- #1

PhysicsRock

- 116

- 18

- Homework Statement
- An infinite wire is bent to resemble a U. The U-part is a semicircle with radius ##R = 5.14 \, \text{cm}##. Calculate the magnetic field at point ##P##, which is the center of curvature of the semicircular part.

- Relevant Equations
- Biot-Savart law ##\vec{B}(\vec{r}) = \frac{\mu_0 I}{4 \pi} \int \frac{d\vec{s}^\prime \times (\vec{r} - \vec{r}^\prime)}{\vert \vec{r} - \vec{r}^\prime \vert^3}##.

Right now, I am trying to calculate the field due to the left straight wire. For clearance, I have oriented the contraption such that the straight wires go from ##z = 0## to ##z = \infty## and pass through ##x = \pm R##, i.e. the semicircle is below the ##x##-axis. The current starts at ##z = \infty## on the left wire and flows towards ##z = 0##. That makes the point ##P## the coordinate origin. Thus, Biot-Savart tells us that

$$

\vec{B}(\vec{p}) = \vec{B}(0) = -\frac{\mu_0 I}{4 \pi} \int \frac{d\vec{s}^\prime \times \vec{r}^\prime}{(r^\prime)^3} = -\frac{\mu_0 I}{4 \pi} \int \frac{d\vec{s}^\prime \times \hat{r}^\prime}{(r^\prime)^2}

$$

Since the vector product ##\cdot \times \cdot## is distributive, I can calculate the magnetic field of each individual contributor seperately. For the left wire (i.e the one passing through ##x=-R##), I use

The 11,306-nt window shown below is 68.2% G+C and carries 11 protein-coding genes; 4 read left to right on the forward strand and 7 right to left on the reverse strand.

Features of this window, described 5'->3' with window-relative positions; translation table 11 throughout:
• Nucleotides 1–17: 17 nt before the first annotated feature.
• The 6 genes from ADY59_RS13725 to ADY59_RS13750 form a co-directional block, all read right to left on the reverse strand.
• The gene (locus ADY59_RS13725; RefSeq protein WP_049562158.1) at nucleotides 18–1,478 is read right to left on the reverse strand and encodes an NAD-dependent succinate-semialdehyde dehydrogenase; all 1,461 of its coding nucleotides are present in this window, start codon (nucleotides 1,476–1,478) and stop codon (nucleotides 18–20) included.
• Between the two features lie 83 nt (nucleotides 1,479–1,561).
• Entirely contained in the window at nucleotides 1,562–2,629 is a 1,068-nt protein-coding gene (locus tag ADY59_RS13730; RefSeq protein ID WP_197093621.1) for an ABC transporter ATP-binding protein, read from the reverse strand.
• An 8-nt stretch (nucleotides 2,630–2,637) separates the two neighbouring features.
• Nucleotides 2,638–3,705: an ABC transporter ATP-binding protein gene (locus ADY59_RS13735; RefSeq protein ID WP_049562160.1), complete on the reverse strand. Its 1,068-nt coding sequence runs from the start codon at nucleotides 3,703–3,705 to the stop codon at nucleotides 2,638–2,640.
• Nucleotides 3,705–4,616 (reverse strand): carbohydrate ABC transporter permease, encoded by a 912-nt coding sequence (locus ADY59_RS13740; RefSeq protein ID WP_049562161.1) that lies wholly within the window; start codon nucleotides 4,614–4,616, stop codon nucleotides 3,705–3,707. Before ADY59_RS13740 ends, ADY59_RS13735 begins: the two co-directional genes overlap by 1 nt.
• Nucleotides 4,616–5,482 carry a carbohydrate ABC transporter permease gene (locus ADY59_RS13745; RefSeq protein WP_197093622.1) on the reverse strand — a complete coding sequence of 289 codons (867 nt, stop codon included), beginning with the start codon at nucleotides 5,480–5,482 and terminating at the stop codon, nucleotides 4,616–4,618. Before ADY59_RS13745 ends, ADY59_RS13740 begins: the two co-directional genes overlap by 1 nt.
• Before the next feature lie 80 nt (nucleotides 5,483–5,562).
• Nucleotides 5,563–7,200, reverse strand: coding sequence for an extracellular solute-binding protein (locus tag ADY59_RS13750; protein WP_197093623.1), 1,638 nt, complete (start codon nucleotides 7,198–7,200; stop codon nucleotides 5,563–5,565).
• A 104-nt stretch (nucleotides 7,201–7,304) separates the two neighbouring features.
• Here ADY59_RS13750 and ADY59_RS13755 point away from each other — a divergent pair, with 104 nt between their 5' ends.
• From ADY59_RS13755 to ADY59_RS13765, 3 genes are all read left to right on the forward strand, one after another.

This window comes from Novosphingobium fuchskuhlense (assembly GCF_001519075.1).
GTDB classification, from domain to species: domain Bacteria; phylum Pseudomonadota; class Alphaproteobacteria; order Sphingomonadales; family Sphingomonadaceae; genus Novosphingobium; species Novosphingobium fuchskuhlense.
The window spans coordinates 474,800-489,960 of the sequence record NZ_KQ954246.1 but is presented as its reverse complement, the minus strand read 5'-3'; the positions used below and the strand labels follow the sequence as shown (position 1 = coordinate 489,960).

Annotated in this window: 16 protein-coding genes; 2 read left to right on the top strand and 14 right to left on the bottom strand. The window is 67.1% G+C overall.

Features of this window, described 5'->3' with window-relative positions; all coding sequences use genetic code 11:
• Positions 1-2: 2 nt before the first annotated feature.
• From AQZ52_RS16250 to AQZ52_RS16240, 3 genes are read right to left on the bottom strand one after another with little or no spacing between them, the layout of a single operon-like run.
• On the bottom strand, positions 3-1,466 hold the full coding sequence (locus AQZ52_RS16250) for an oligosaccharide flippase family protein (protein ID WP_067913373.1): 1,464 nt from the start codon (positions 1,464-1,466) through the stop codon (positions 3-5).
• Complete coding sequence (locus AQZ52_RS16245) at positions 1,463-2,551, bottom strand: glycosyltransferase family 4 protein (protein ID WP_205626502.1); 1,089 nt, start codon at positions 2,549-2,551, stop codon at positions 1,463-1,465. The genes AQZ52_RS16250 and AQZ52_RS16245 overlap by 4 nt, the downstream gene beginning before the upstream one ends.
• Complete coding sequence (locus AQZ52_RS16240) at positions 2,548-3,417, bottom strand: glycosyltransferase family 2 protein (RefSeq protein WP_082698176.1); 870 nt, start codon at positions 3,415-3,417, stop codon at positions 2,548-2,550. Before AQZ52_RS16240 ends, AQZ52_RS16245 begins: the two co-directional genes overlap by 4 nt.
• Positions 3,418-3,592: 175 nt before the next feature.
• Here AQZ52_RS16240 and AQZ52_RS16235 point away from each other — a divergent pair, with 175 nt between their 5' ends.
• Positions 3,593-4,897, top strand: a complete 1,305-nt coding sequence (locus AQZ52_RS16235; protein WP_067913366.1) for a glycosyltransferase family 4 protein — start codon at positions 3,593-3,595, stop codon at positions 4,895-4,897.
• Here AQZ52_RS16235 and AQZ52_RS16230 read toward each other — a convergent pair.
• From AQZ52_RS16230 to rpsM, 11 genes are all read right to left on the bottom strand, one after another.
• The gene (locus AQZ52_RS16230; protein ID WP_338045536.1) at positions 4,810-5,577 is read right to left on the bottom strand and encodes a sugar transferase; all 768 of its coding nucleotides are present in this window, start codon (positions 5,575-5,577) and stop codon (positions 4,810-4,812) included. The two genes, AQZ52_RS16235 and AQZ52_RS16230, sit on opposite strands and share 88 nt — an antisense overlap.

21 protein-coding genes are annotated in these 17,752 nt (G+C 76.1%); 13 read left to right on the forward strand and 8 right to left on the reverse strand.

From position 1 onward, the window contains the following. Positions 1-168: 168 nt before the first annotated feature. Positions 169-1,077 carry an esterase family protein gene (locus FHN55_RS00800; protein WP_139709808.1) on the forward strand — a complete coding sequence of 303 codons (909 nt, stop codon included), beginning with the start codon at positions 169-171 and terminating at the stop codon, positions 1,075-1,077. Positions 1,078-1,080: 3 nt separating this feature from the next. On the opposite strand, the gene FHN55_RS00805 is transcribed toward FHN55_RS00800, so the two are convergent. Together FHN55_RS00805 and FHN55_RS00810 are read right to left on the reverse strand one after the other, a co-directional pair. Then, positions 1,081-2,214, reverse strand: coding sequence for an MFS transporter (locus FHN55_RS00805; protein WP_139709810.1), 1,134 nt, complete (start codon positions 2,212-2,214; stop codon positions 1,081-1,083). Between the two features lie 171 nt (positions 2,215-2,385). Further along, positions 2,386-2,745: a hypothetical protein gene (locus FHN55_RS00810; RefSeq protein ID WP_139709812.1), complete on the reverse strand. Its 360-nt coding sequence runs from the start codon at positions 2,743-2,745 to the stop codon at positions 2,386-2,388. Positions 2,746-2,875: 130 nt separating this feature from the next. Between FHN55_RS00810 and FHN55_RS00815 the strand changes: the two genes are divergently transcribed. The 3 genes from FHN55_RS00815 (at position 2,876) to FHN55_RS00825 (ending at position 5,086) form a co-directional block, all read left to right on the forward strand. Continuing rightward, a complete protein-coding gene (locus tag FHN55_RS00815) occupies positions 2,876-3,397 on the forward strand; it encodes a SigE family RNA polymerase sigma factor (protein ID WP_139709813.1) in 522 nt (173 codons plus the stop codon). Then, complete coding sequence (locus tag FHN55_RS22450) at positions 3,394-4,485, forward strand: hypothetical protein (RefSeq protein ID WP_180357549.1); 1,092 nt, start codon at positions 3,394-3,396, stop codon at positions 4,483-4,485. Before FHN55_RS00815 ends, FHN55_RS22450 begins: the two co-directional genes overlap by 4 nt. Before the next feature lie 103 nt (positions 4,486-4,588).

$$

d\vec{s}^\prime = dz \cdot \hat{z}

$$

and

$$

r^\prime = \sqrt{R^2 + z^2}, \hat{r}^\prime = \begin{pmatrix} -\cos(\alpha) \\ 0 \\ \sin(\alpha) \\ \end{pmatrix}.

$$

Here, I introduced the angle ##\alpha## as the angle between the ##x##-axis and the "arm" that's sliding along the wire in the integration process. Then, the cross product is

$$

d\vec{s}^\prime \times \hat{r}^\prime = dz \begin{pmatrix} 0 \\ 0 \\ 1 \\ \end{pmatrix} \times \begin{pmatrix} -\cos(\alpha) \\ 0 \\ \sin(\alpha) \\ \end{pmatrix} = dz \begin{pmatrix} 0 \\ -\cos(\alpha) \\ 0 \\ \end{pmatrix}

$$

This is where I start wondering already. It doesn't seem right that the field vector is pointing in the ##y## direction, as by the right hand rule it should be a closed circle, parallel to the ##x##-##y##-plane. What did I do wrong here?

$$

\vec{B}(\vec{p}) = \vec{B}(0) = -\frac{\mu_0 I}{4 \pi} \int \frac{d\vec{s}^\prime \times \vec{r}^\prime}{(r^\prime)^3} = -\frac{\mu_0 I}{4 \pi} \int \frac{d\vec{s}^\prime \times \hat{r}^\prime}{(r^\prime)^2}

$$

Since the vector product ##\cdot \times \cdot## is distributive, I can calculate the magnetic field of each individual contributor seperately. For the left wire (i.e the one passing through ##x=-R##), I use

$$

d\vec{s}^\prime = dz \cdot \hat{z}

$$

and

$$

r^\prime = \sqrt{R^2 + z^2}, \hat{r}^\prime = \begin{pmatrix} -\cos(\alpha) \\ 0 \\ \sin(\alpha) \\ \end{pmatrix}.

$$

Here, I introduced the angle ##\alpha## as the angle between the ##x##-axis and the "arm" that's sliding along the wire in the integration process. Then, the cross product is

$$

d\vec{s}^\prime \times \hat{r}^\prime = dz \begin{pmatrix} 0 \\ 0 \\ 1 \\ \end{pmatrix} \times \begin{pmatrix} -\cos(\alpha) \\ 0 \\ \sin(\alpha) \\ \end{pmatrix} = dz \begin{pmatrix} 0 \\ -\cos(\alpha) \\ 0 \\ \end{pmatrix}

$$

This is where I start wondering already. It doesn't seem right that the field vector is pointing in the ##y## direction, as by the right hand rule it should be a closed circle, parallel to the ##x##-##y##-plane. What did I do wrong here?